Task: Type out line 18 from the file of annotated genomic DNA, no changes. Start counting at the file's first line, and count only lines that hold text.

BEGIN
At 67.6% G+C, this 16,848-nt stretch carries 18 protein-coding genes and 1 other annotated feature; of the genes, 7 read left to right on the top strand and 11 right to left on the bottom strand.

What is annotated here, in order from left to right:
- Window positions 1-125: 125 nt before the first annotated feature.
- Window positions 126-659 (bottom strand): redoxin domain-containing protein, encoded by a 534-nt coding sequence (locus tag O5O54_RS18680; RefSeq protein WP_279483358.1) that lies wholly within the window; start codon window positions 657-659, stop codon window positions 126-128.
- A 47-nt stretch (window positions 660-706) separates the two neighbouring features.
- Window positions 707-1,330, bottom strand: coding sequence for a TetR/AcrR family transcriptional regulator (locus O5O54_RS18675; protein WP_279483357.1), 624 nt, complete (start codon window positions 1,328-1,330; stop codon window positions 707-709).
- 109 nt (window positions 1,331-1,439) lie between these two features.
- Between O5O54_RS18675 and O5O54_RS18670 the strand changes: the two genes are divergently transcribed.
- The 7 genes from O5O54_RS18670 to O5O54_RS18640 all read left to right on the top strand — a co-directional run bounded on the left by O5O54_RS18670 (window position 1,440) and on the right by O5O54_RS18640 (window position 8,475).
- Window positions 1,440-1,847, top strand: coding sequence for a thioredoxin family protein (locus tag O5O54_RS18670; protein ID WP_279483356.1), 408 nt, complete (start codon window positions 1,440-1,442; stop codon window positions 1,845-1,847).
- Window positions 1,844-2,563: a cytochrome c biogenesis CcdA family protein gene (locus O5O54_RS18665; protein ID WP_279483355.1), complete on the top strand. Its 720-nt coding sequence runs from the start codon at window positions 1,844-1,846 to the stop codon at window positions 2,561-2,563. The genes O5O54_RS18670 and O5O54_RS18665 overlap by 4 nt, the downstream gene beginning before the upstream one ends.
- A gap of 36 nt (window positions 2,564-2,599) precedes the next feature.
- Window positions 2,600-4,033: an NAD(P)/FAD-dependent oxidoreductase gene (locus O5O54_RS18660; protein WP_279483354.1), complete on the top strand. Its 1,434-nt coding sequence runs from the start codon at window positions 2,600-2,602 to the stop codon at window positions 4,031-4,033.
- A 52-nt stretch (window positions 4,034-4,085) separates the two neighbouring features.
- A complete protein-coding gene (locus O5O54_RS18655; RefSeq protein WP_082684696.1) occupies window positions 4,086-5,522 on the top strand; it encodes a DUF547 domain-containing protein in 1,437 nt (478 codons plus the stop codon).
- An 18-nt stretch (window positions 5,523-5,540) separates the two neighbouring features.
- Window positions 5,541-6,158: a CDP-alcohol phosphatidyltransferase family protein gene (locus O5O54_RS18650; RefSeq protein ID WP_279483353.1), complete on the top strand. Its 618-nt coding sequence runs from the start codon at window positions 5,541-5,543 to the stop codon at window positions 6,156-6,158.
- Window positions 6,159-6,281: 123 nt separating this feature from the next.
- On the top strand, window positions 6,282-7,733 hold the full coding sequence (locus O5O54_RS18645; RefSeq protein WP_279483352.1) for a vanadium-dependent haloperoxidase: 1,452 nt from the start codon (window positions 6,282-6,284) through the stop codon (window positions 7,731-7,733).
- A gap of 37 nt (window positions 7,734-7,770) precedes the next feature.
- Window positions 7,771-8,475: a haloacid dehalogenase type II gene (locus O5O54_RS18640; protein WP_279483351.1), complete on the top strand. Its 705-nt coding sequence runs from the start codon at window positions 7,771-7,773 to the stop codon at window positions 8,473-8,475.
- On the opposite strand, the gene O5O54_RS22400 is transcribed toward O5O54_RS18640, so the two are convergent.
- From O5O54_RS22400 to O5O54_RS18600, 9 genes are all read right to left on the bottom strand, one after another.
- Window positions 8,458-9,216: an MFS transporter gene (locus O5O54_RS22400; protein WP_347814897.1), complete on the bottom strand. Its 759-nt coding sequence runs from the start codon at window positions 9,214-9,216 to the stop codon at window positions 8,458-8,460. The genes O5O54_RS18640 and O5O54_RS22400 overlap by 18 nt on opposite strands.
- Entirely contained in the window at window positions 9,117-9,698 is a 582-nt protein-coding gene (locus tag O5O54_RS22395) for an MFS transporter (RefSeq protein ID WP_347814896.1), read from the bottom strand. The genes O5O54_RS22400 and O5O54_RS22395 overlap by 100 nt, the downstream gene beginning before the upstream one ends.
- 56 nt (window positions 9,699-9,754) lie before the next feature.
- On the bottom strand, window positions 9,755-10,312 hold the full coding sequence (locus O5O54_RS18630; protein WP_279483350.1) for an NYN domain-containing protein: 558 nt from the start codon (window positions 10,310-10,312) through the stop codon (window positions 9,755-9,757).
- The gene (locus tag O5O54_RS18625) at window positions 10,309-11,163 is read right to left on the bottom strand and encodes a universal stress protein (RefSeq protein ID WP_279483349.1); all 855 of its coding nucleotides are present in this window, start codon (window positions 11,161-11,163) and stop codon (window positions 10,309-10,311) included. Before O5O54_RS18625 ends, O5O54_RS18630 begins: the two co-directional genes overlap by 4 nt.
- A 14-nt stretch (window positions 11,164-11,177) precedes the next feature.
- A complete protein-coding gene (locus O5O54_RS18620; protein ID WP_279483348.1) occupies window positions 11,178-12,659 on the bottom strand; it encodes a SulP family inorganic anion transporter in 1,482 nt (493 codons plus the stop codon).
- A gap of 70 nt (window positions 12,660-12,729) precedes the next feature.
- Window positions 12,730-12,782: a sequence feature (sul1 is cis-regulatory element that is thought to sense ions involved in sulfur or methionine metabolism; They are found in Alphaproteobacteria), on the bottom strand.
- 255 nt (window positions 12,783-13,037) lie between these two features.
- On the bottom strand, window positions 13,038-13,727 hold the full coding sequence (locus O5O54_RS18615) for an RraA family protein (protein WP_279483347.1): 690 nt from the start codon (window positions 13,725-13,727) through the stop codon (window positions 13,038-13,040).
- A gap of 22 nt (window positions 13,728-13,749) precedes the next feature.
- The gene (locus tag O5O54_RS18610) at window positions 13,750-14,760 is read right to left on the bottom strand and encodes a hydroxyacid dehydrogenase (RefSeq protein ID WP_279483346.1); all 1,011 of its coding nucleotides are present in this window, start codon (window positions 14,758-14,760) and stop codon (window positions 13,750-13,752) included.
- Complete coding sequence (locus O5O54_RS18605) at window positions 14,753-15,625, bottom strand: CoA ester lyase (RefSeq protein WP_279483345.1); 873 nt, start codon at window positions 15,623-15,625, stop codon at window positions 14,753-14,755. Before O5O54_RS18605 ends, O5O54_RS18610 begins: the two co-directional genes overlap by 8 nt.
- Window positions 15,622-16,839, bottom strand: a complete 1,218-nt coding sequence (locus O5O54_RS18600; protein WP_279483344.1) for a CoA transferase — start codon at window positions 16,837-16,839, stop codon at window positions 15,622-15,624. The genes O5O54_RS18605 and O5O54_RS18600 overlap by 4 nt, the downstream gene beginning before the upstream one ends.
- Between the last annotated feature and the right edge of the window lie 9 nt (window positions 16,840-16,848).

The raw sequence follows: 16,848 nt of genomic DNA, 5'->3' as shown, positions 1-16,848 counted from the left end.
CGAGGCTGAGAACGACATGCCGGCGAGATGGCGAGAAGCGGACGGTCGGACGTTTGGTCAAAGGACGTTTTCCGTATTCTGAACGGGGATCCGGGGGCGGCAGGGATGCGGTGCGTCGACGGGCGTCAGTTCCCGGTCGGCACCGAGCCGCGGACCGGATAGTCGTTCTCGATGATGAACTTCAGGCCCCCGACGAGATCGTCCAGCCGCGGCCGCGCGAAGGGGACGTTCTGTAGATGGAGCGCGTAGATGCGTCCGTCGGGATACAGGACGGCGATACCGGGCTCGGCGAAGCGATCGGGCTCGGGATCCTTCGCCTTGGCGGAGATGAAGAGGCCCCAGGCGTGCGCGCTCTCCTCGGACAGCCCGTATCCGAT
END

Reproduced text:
- Window positions 6,159-6,281: 123 nt separating this feature from the next.